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454 posts

Ultimate Geek

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# 177756 13-Aug-2015 11:36
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As you can tell from the title this is a hack job. The ideal solution would be to change the subnet of addresses at location 2.

Lets start with the Network Diagram https://i.imgur.com/lVyVzBt.png 

What I want to do is add a jumpingsumo drone to a wifi network at location1 and the little bugger has an IP address you cannot change.   However it has an IP address that should reside in location2 lan.  

Can I add the IP address 192.168.1.2 to the location1 router on it's own interface and put a static route in to 192.168.1.1/32  to allow vlans 1, 2, and 3 to access the drone while still going to location2 lan for 192.168.1.3-254?  Or is there a better way to do this?





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2091 posts

Uber Geek


  # 1365499 13-Aug-2015 12:10
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If you create a 192.168.1.x/24 interface on your router it will have a default connected route for that network created automatically.

As long as clients are using the router as their default gateway traffic for 192.168.1.1 will use the router interface to reach it.

Does the drone have a default gateway set back though? and do any of the apps rely on any ugly layer 2 broadcast stuff.

Note: How are you connecting your drone to that interface? Is it a separate physical network with wifi that it is connecting to?



454 posts

Ultimate Geek

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  # 1365541 13-Aug-2015 13:17
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wasabi2k: Does the drone have a default gateway set back though? and do any of the apps rely on any ugly layer 2 broadcast stuff.?
You can actually reconfig the drone how you like.. so I can add gateways etc without issue.  The apps however all assume a static IP address.  AFAIK none of them rely on layer2 stuff as they don't bother with discovery as they assume the drone will always be on the same IP.


wasabi2k: Note: How are you connecting your drone to that interface? Is it a separate physical network with wifi that it is connecting to?
I have a spare Ethernet port on the router, so I was going to rig that directly into a cheap wifi AP initially.  The plan was to preconfigure the AP on another network then not worry about trying to get at the management interface. 

so <location1router eth3 -> preconfigured wifi AP -> drone




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454 posts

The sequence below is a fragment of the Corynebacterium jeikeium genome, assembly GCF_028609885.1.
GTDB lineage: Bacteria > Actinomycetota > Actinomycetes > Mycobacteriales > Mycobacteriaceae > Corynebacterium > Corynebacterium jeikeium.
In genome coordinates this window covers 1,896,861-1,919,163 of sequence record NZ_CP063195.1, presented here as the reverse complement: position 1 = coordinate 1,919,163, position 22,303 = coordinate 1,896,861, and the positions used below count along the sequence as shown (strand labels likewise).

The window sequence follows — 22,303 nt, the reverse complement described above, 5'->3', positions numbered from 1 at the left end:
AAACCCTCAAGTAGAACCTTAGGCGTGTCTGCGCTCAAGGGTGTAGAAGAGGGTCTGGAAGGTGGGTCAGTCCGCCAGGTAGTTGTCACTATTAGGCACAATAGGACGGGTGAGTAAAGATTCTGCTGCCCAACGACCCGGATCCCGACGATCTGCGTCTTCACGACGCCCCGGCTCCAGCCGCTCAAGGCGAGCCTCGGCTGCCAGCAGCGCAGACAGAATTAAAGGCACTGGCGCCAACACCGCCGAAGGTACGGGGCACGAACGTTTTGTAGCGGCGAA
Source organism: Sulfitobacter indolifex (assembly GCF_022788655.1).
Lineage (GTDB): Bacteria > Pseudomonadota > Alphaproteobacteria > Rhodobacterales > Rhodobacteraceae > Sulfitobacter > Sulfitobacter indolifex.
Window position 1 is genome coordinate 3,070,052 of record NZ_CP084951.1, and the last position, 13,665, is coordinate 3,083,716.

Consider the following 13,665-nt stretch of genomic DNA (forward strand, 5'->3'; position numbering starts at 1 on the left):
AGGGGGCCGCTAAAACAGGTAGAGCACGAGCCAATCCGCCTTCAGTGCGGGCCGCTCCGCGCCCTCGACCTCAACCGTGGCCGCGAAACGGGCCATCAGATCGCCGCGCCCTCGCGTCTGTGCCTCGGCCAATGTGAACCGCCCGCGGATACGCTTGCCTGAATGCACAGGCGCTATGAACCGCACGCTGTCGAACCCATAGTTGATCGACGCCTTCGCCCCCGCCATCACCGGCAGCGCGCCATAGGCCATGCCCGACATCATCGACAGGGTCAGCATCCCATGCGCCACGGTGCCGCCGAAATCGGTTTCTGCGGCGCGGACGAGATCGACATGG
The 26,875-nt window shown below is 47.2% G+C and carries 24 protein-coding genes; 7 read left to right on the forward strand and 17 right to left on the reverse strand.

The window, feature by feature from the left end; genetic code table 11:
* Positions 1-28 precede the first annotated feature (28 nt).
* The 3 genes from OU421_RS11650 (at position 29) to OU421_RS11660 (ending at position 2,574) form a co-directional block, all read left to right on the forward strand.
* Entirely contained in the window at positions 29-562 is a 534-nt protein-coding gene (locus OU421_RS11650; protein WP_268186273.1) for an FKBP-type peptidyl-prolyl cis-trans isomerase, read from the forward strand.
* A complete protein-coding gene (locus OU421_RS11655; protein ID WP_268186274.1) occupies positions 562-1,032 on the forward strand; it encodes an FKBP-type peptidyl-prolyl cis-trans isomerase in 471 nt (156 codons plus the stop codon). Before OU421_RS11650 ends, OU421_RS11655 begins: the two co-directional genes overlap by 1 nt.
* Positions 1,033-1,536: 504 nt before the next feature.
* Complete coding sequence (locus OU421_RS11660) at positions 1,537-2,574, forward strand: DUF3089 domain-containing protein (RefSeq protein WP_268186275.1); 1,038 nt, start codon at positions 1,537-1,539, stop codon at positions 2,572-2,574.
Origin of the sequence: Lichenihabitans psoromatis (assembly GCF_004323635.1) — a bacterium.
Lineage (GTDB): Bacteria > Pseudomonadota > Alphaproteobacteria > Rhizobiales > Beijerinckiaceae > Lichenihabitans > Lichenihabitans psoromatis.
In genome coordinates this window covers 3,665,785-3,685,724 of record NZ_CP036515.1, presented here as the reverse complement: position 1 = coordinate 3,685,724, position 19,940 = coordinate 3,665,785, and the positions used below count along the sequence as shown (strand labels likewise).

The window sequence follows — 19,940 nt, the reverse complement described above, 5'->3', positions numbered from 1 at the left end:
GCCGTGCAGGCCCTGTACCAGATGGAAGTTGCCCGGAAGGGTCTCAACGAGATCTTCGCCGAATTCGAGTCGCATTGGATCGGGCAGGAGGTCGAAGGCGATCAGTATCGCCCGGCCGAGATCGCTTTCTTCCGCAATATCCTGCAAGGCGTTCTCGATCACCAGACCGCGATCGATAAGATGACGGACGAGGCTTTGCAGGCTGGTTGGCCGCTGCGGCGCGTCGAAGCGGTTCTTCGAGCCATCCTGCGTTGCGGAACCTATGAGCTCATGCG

Ultimate Geek

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  # 1365543 13-Aug-2015 13:21
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wasabi2k: If you create a 192.168.1.x/24 interface on your router it will have a default connected route for that network created automatically.

As long as clients are using the router as their default gateway traffic for 192.168.1.1 will use the router interface to reach it.


Hrm.. this is overkill..  I still want them to talk to the location2 network for the majority of 192.168.1.x network.  Possibly I need to just add a IP with a tiny subnet.. somewhere between /24 and /32.




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  # 1365544 13-Aug-2015 13:21
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Sorry just re-read that.

To do it properly you would need to split the 192.168.1.x network out into two smaller subnets.

You can't have one host out on another segment, clients won't go to their gateway if an IP is local according to their subnet mask.

So you would have to reconfigure the existing 192.168.1.x network as well.

Clients will use their local route for their subnet over a static route.



454 posts

Ultimate Geek

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  # 1365556 13-Aug-2015 13:39
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wasabi2k:  To do it properly you would need to split the 192.168.1.x network out into two smaller subnets.



Right, but if I don't care about vlan4(drone) and location2Lan ever talking to each other I might get away with adding 192.168.1.2/30* to an interface on location1 router.   Then clients on vlan1,2 and 3 should connect to vlan4 when trying to get to IP address 192.168.1.1, and 192.168.1.2   but connect to location2 lan for IPs 192.168.1.3-192.168.3.254

*had to go lookup the subnetting to get a two IP subnet.